Vikram Pandit, the CEO of Citigroup, advocated against the break-up of America’s largest banks this week, adding that U.S. regulators should not have the authority to decide which products banks can offer to clients.
Sanford “Sandy” Weill, a former chairman for Citigroup, said last month that investment and commercial banking should be separate and that banks should be broken up. American regulators are currently working on the Volcker Rule, a provision of the 2010 Dodd-Frank Act that would prohibit banks from engaging in proprietary trading—or risky investments with client funds, SFGate reports.
Pandit expressed support for the measure but said that splitting up Citigroup, America’s third-largest bank, would be an “artificial separation.”
“Safety and soundness is really important—let’s get the regulations in place,” Pandit said, according to SFGate. “But, we’ve got to stop telling banks which products they should sell. I don’t know why that is safe for the economy, and I’m certainly clear that it’s not good for our clients.”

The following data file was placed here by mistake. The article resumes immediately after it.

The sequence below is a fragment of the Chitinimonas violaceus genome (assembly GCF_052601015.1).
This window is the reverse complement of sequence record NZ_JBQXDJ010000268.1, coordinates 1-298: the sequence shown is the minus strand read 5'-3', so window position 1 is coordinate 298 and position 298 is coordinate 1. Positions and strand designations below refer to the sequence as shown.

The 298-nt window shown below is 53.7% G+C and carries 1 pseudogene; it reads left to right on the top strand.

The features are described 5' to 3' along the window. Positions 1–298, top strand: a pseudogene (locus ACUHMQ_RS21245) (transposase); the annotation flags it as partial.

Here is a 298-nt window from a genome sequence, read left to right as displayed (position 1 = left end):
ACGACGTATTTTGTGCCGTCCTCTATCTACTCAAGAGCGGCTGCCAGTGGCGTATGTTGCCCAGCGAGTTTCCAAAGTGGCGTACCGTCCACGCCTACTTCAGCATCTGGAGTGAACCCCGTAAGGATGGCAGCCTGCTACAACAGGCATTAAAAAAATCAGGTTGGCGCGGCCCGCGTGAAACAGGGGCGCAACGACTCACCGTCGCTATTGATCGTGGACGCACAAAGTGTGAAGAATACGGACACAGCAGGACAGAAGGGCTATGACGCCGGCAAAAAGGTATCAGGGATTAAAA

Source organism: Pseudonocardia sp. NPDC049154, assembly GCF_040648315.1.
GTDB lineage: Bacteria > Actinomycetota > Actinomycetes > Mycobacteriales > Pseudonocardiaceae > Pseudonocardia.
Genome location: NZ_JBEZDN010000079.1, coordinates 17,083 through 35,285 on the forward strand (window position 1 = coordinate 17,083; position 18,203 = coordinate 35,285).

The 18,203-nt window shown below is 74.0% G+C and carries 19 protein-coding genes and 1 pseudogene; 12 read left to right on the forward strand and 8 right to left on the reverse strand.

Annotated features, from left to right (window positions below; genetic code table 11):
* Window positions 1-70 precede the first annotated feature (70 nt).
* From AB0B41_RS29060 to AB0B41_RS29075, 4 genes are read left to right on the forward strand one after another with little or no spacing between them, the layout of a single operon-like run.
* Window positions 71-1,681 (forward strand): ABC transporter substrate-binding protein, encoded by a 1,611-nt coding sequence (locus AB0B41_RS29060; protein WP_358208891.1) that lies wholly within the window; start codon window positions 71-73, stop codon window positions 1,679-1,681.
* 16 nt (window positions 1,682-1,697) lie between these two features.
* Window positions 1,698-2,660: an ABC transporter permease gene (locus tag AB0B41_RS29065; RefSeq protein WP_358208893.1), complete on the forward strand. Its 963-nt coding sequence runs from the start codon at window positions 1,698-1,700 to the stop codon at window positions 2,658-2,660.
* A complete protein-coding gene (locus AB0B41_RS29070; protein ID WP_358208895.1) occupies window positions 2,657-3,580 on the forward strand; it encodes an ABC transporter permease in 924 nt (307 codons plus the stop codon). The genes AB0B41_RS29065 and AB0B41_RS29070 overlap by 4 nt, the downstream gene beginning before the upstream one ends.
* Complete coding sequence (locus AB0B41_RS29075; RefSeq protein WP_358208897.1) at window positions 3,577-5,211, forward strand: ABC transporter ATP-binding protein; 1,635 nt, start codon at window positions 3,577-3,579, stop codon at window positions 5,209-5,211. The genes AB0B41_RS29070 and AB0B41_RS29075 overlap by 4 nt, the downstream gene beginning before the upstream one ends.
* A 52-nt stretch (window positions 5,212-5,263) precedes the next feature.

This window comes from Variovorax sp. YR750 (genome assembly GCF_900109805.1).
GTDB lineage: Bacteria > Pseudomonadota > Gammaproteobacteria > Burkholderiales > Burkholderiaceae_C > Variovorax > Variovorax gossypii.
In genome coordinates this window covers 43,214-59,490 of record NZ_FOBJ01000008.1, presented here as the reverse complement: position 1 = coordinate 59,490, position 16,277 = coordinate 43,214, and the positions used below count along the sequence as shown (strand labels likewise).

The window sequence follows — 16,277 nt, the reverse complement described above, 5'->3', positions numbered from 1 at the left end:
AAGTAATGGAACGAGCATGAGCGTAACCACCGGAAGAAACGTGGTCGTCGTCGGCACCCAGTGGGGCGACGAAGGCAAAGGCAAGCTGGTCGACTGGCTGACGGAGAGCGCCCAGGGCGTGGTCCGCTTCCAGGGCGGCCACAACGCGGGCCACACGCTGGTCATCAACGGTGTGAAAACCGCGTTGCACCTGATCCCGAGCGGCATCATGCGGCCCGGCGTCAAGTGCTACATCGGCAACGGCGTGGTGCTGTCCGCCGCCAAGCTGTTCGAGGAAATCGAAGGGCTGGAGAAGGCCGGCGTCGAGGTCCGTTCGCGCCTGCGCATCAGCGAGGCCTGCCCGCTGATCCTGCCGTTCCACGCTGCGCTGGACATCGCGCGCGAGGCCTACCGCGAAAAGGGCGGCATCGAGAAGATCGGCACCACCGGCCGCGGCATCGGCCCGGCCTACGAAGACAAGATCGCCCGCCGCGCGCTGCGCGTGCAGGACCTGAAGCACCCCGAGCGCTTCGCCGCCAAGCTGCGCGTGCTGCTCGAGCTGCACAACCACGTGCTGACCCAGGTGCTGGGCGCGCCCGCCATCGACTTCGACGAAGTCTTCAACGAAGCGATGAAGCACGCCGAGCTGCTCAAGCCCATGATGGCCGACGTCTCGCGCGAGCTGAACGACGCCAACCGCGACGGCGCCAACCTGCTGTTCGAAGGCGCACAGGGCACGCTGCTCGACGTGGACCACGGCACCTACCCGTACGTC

More than half of Citigroup’s revenue in the first six months of the year was derived from its global consumer banking unit, which offers products like Mexican personal loans and Chinese credit cards.
Pandit said that while banks should not be too-big-to-fail, helping clients to access capital markets rather than forcing them to rely on loans from the bank allows the company to retain control of its balance sheet and reduce risk.
“We have to be in both parts of the business,” Pandit said, SFGate reports. “Some loans and some funds come from us, from our balance sheet, others come from the capital markets.”
Citigroup, which ranks as one of the five largest investment banks in the U.S., nearly collapsed during the 2008 financial crisis following losses related to the housing market bust. Following the crisis, the bank took a $45 billion bailout and disposed of other business assets.